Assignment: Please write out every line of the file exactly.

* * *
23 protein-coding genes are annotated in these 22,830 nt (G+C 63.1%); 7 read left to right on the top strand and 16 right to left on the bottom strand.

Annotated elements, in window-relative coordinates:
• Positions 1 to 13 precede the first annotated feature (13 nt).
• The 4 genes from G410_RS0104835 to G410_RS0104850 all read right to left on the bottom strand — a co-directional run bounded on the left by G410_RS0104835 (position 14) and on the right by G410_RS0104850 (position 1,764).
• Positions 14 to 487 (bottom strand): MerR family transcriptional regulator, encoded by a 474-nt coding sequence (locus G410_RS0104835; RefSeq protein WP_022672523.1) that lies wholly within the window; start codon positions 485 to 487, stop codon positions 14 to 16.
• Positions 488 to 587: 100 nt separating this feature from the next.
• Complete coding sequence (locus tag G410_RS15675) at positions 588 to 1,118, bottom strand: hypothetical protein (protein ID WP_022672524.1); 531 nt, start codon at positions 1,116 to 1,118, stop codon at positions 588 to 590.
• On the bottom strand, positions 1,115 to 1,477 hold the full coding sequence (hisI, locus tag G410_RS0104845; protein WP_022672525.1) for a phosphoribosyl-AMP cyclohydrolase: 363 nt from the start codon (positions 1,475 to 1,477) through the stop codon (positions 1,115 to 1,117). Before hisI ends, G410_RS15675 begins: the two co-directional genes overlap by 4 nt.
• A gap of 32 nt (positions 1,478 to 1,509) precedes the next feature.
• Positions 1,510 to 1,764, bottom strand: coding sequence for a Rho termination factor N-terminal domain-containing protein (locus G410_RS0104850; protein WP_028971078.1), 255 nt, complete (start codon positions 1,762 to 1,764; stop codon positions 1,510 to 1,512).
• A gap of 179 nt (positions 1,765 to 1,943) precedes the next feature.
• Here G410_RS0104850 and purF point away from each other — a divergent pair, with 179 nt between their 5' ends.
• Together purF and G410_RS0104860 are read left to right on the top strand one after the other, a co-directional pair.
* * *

23 protein-coding genes are annotated in these 22,830 nt (G+C 63.1%); 7 read left to right on the top strand and 16 right to left on the bottom strand.

Annotated elements, in window-relative coordinates:
• Positions 1 to 13 precede the first annotated feature (13 nt).
• The 4 genes from G410_RS0104835 to G410_RS0104850 all read right to left on the bottom strand — a co-directional run bounded on the left by G410_RS0104835 (position 14) and on the right by G410_RS0104850 (position 1,764).
• Positions 14 to 487 (bottom strand): MerR family transcriptional regulator, encoded by a 474-nt coding sequence (locus G410_RS0104835; RefSeq protein WP_022672523.1) that lies wholly within the window; start codon positions 485 to 487, stop codon positions 14 to 16.
• Positions 488 to 587: 100 nt separating this feature from the next.
• Complete coding sequence (locus tag G410_RS15675) at positions 588 to 1,118, bottom strand: hypothetical protein (protein ID WP_022672524.1); 531 nt, start codon at positions 1,116 to 1,118, stop codon at positions 588 to 590.
• On the bottom strand, positions 1,115 to 1,477 hold the full coding sequence (hisI, locus tag G410_RS0104845; protein WP_022672525.1) for a phosphoribosyl-AMP cyclohydrolase: 363 nt from the start codon (positions 1,475 to 1,477) through the stop codon (positions 1,115 to 1,117). Before hisI ends, G410_RS15675 begins: the two co-directional genes overlap by 4 nt.
• A gap of 32 nt (positions 1,478 to 1,509) precedes the next feature.
• Positions 1,510 to 1,764, bottom strand: coding sequence for a Rho termination factor N-terminal domain-containing protein (locus G410_RS0104850; protein WP_028971078.1), 255 nt, complete (start codon positions 1,762 to 1,764; stop codon positions 1,510 to 1,512).
• A gap of 179 nt (positions 1,765 to 1,943) precedes the next feature.
• Here G410_RS0104850 and purF point away from each other — a divergent pair, with 179 nt between their 5' ends.
• Together purF and G410_RS0104860 are read left to right on the top strand one after the other, a co-directional pair.